Sunday, November 08, 2020

Is Denmark about to export a more dangerous form of COVID-19?

Denmark is famous for its exports of cheese and pork. Less known is the country's role as the world's largest producer of mink skins and therefore, not surprisingly, the "global hub for the fur trade." Unfortunately for the minks and the mink industry, the Danish government has now pledged to kill every mink in Denmark is order to eradicate a mutant strain of COVID-19 carried by mink that is transmissible to humans. That would mean dispatching some 17 million animals in short order.

Why are the Danes so panicked? Because this mutant strain "is not readily stopped by antibodies to the dominant strain of the virus." That could mean that vaccines currently being developed for this dominant strain will be of little or no value in treating people with the mutant strain.

The number of human cases so far is small, 12 cases in workers on one farm.  It is worth remembering that on February 26 this year, President Trump told the public that there were only 15 cases in the United States, that drastic steps to contain the virus such as shutdowns were not yet necessary and that "15 [cases] within a couple of days is going to be down to close to zero." By the end of March, much of the country was in a state of emergency as infections were skyrocketing. And even now, new daily infections in the United States are reaching new records as the long anticipated seasonal uptick in COVID-19 cases arrives.

The broader truth is that many, but not all, advanced countries were caught by surprise by the rapid advance of the virus. While the Danish response to the mink outbreak and its attendant human infections may seem extreme, such aggressive action is likely to be the only thing that will stop the mutant strain. The Danish government is also placing extraordinary restrictions on the residents of North Jutland where the outbreak occurred.

In June I wrote in "Our Conversation with a Coronavirus" that we humans were probably being far too optimistic about the possibilities for an effective vaccine. In that piece I said: "We will not learn how to live with the reality of a pandemic-prone world by simply assuming that an army of scientists and drug companies will keep us safe." I suggested that policies and lifestyles that lead to robust health for EVERYONE were the key to adapting to our pandemic-prone world. By definition the next pandemic will not come packaged with its own cure. Our best protection as individuals and as societies is good health.

We can wish the Danes success in their attempts to eradicate this mutant strain of COVID-19. But I do not think we can be assured that another such mutant strain won't arise elsewhere or that this strain hasn't already made its way beyond the Danish border.

As the worldwide pandemic lays bare all of the weaknesses of our modern way of life, we have an opportunity to rethink our relationship with the natural world. The first adjustment should be to accept that we are indeed a part of that world, that is, we are organisms in an environment just like every other organism.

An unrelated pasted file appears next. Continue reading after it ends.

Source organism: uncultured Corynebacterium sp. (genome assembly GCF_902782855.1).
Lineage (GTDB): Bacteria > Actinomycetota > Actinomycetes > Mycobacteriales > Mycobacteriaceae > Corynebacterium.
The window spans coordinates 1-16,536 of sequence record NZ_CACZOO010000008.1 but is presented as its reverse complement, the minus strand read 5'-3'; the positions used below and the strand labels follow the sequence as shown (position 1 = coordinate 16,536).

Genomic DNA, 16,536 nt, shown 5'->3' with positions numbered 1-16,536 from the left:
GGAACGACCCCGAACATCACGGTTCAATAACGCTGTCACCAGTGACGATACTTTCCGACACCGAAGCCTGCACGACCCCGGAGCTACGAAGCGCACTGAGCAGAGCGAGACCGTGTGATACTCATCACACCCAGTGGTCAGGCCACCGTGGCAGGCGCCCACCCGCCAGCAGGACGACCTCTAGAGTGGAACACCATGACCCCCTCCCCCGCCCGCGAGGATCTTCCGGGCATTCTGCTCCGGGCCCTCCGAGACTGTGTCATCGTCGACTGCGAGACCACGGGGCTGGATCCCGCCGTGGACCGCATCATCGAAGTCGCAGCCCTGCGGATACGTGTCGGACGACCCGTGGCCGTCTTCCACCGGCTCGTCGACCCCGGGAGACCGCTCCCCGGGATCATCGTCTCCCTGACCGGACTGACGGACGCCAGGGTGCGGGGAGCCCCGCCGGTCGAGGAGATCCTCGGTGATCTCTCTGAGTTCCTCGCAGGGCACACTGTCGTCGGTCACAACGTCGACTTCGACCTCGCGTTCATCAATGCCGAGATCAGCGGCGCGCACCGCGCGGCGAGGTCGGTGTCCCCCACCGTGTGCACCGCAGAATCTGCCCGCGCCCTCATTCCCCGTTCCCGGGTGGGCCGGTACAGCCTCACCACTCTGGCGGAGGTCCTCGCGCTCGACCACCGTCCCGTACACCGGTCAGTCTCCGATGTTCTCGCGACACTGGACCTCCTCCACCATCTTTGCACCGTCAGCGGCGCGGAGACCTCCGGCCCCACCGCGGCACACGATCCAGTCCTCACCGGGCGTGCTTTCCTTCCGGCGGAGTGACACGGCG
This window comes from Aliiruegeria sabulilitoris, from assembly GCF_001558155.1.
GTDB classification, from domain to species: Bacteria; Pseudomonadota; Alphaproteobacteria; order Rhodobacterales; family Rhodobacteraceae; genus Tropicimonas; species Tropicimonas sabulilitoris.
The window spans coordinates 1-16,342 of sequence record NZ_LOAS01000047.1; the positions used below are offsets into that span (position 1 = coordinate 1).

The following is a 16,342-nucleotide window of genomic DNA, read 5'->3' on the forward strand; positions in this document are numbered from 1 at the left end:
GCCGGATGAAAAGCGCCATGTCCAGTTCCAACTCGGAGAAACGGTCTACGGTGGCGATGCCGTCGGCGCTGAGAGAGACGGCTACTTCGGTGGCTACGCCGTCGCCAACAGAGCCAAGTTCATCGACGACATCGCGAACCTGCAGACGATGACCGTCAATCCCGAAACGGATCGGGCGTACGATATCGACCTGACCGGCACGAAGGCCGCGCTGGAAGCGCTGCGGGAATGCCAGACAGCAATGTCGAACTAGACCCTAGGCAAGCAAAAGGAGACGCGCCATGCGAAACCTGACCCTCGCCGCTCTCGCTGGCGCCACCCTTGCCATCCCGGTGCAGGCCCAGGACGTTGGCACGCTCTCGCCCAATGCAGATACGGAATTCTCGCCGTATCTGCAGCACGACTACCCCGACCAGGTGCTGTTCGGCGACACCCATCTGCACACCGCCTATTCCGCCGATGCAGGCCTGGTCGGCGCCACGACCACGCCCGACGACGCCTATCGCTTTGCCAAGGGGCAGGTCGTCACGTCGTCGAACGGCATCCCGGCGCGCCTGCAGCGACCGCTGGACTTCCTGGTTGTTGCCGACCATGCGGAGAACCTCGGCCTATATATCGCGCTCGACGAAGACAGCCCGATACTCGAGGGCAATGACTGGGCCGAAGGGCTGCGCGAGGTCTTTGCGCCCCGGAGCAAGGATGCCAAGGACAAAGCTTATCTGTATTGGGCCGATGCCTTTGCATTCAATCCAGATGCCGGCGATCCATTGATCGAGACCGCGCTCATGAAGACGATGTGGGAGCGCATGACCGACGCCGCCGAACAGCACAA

Kurt Cobb is a freelance writer and communications consultant who writes frequently about energy and environment. His work has appeared in The Christian Science Monitor, Resilience, Common Dreams, Naked Capitalism, Le Monde Diplomatique,, OilVoice, TalkMarkets,, Business Insider and many other places. He is the author of an oil-themed novel entitled Prelude and has a widely followed blog called Resource Insights. He is currently a fellow of the Arthur Morgan Institute for Community Solutions. He can be contacted at


Ken Barrows said...

If there is one thing the last year of American electioneering demonstrated, it's that rethinking our relationship with the natural world is not a part of American politics. Repeat that for just about every other country in the world.

S. W. Lawrence said...

NYT article on 8Nov2020 entitled Covid Infections in Animals Prompt Scientific Concern. As mentioned, our unfavorite betacoronavirus "has shifted from humans to mink and back to humans, and has mutated in the process." Minks are the only animla known to have accomplished the leap in both directions, aside from the alleged bat source near Wuhan, China.
Famously, domestic cats + dogs have been infected by the virus, but not productively in terms of transmission to humans.
Ferrets + mink are the two best species for laboratory experimentation with this agent. Zoo tigers + monkeys, plus hamsters + genetically engineered mice are also susceptible. This is a pretty classic zoonosis, and what with climate change + people moving into the wildland interface, we need to be prepared for the next epidemics after ebola, zika, coronavirus. The only certainty is that there will be others.

sv koho said...

You are certainly correct commenting on the efficacy of vaccines. The Pfizer version haS BEEN CALLED THE VACCINE OF THE 1% because of what it is expected to cost. It is counter productive to have the largest drug companies in the world who don't request subsidies from their governments which impede their profits. It is way too early to know if vaccines will work long enough to be worth the cost and some like the Pfizer variety have enormous costs like freezers which work to almost 100 below zero. Notice that Pfizer is not providing the freezers. Paint me cynical and skeptical.